Rangitoto Island, A Volcanic Day Hike

“Family-friendly” holiday activities should not involve the possibility of explosion, death, or hot sharp rocks. But this is New Zealand, the nation that came up with bungy jumping and zorbing. So why wouldn’t walking up Auckland’s most recently-erupted volcano be an acceptable addition to the list?

The Adventure

Anyone can hike up a volcano. Rangitoto is pretty tame as far as volcanoes go.

As we disembarked the ferry, a group of joggers were dashing up the path before I even had my boots on. Fitness enthusiasts intimidate me sometimes. I was looking at the unending uphill path, wondering how many of them were bionic.

A waharoa, welcoming you to Rangitoto


I felt a lot better when I saw families and their children disembarking as well. Anyone can hike up Rangitoto. Even someone like me, who loves walking, but hates inclines. Good news: despite being the youngest volcano in Auckland’s explosive scene, Rangitoto is unlikely to erupt again.

The first (and last) part of the hike is the hottest. Down near the base, the sharp volcanic rocks haven’t yet been broken down into fertile soil, and not much grows.



Further up towards the crater, the trees have taken over and are making ample use of the rich volcanic soil. The forest is dense and lush, covering almost all the island except for the few hiking paths.


Thomas Kirk, a botanist in the 1870’s described the plant life as being,

…laden with glossy foliage of the greatest luxuriance, with flowers of deeper and brighter tints than produced in ordinary conditions.

The plant life on Rangitoto was some of the most unique I’d ever seen, from perfectly punctured plants, to leaves that roll up in the heat to prevent sunburn.






I was not expecting how green everything would be when we reached the crater. There is one single massive fern growing in the cone that sticks out like a sore thumb. The whole crater is a symmetrical 60m wide and 20m deep, and that one tree looks so out of place.




There is another path that goes all the way around the crater when you get there. Take it to see views from all around the island.









During World War Two, Rangitoto Island was a military base. Given the panoramic views of Auckland and the harbour, it makes sense why. Fortunately, those stationed here never had to react to any danger.


During the hike down, you can enter what seems to have been the generator room. Now hollowed out, it is super creepy and claustrophobic.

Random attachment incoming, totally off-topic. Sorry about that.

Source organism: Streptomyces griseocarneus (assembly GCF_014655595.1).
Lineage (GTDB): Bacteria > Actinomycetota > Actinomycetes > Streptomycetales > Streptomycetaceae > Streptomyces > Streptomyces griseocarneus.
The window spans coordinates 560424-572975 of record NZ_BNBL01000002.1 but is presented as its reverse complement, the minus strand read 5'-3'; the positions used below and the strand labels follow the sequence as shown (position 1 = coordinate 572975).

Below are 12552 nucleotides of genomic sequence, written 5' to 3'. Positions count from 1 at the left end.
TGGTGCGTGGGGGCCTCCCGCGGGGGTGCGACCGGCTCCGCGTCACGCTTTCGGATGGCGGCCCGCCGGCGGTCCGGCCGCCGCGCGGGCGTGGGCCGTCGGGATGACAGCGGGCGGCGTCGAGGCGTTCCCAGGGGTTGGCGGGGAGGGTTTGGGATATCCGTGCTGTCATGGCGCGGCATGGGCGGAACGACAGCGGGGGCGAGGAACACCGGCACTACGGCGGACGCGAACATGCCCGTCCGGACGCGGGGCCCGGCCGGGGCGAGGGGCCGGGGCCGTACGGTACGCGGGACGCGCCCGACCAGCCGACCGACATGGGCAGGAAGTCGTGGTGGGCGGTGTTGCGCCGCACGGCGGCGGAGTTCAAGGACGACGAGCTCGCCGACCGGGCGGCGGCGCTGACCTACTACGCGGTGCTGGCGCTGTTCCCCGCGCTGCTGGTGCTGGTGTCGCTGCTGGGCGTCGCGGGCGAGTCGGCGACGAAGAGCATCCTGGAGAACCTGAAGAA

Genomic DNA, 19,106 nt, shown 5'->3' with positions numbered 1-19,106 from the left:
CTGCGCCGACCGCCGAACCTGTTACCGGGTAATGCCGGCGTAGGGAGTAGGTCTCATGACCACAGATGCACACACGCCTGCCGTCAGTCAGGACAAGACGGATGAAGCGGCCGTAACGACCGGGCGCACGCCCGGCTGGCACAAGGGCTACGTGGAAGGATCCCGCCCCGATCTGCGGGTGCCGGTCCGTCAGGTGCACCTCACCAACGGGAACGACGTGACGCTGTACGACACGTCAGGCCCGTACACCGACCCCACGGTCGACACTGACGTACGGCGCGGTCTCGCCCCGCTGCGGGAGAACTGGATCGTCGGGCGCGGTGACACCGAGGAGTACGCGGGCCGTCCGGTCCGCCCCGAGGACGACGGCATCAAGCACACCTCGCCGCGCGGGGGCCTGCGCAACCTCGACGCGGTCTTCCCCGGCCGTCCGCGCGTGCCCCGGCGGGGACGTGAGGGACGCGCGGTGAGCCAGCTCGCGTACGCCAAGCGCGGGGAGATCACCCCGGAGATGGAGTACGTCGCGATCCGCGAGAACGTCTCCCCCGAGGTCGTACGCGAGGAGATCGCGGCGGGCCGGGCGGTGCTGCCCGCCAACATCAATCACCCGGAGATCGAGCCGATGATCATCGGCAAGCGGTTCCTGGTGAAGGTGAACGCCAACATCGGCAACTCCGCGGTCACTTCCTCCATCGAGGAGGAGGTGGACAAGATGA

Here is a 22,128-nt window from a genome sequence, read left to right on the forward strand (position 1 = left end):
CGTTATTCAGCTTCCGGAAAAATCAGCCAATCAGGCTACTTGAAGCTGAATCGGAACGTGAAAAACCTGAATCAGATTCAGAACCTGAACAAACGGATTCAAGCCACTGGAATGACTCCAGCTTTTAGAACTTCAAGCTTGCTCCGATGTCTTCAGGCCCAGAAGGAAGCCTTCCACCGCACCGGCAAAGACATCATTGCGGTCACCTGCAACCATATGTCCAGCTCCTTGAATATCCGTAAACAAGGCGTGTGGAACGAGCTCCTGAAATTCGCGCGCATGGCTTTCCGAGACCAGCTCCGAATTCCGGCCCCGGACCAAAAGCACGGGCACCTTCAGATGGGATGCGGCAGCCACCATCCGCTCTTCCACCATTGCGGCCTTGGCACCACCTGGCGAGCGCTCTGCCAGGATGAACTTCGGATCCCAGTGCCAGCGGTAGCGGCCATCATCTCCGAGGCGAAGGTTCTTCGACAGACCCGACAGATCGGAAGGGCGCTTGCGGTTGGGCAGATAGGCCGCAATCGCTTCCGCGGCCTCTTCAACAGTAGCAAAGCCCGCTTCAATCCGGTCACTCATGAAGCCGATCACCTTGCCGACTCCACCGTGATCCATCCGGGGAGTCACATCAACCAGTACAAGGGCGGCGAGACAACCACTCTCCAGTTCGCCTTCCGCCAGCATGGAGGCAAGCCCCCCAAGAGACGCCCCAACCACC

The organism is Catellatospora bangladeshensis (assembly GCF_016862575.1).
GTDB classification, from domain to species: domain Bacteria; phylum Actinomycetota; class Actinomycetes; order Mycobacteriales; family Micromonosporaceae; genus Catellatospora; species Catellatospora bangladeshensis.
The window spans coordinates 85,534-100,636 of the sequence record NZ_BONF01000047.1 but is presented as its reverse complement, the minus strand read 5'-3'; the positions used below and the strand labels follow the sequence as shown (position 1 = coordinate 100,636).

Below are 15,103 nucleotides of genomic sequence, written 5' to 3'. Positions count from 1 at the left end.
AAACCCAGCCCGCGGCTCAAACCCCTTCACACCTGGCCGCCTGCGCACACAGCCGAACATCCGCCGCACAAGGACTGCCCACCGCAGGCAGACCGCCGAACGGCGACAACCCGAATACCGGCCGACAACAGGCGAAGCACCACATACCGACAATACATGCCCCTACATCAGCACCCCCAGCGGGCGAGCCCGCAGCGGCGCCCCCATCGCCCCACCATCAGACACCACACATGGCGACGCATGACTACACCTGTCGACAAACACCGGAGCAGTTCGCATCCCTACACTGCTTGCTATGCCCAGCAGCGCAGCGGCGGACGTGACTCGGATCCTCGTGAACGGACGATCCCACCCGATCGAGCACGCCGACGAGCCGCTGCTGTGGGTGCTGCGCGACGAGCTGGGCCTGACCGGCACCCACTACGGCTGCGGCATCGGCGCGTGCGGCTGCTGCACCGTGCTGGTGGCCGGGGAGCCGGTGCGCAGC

An off-shoot from the main track takes you through caves and tubes created by the lava when Rangitoto last erupted. The day was beginning to heat up, it was a relief to step into their cool dampness.





Halfway back down the slope, we had a chat with one of the most intrepid retirees I have ever met. She was in her 70’s and had already climbed Mt. Taranaki that summer. We chatted with her for a while as she took a break to rest her knees, enjoying her morning tea in a camping mug.


We received a bit of advice from her I have used on all my my hikes ever since: walk heels first downhill to prevent skidding out or tripping (also easier on the joints).

The sun was at its highest as we boarded the ferry to return to Auckland. I do not envy anyone hiking up Rangitoto during the afternoon, the black volcanic rocks put out so much extra heat.






I do recommend not sitting on top of the boat on the way back to the island. You will bake in the sun, and you will get sunburnt.

How To Get There

  • Fullers runs the ferry to and from the island, many times a day. Regular fares are $30 round trip, but the early-bird sail is $20.

What to Bring

  • Food and water. There is nowhere to make any purchases, and no drinking water. It gets hot, and you’re walking uphill, so bring more than you think you’ll need.
  • Sunscreen, a hat, sunglasses. That New Zealand sun is intense, and you often don’t realise you’re burnt until its too late. We escaped the hike without sunburn, but spent the ferry ride back on the unshaded top of the boat and copped an awful burn.
  • Good shoes. You don’t need hiking boots (although I wore mine to break them in), but the lava rocks near the base can be a bit sharp, so don’t wear anything flimsy.
  • Don’t bring your dog! The DOC has worked hard to make Rangitoto pest-free, so no outside animals are allowed on the island

How to Keep it Budget

  • Take the early bird trip! You’ll save ten bucks, miss most of the crowds, and not have to hike up a giant hill in the heat of the day. Everybody wins!

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1 Comment

  1. […] Rangitoto is my favourite feature of Auckland. Its always there. Looming. Rangitoto is ‘extinct’ but it still looks threatening. So why not hike up it? See the full details here. […]

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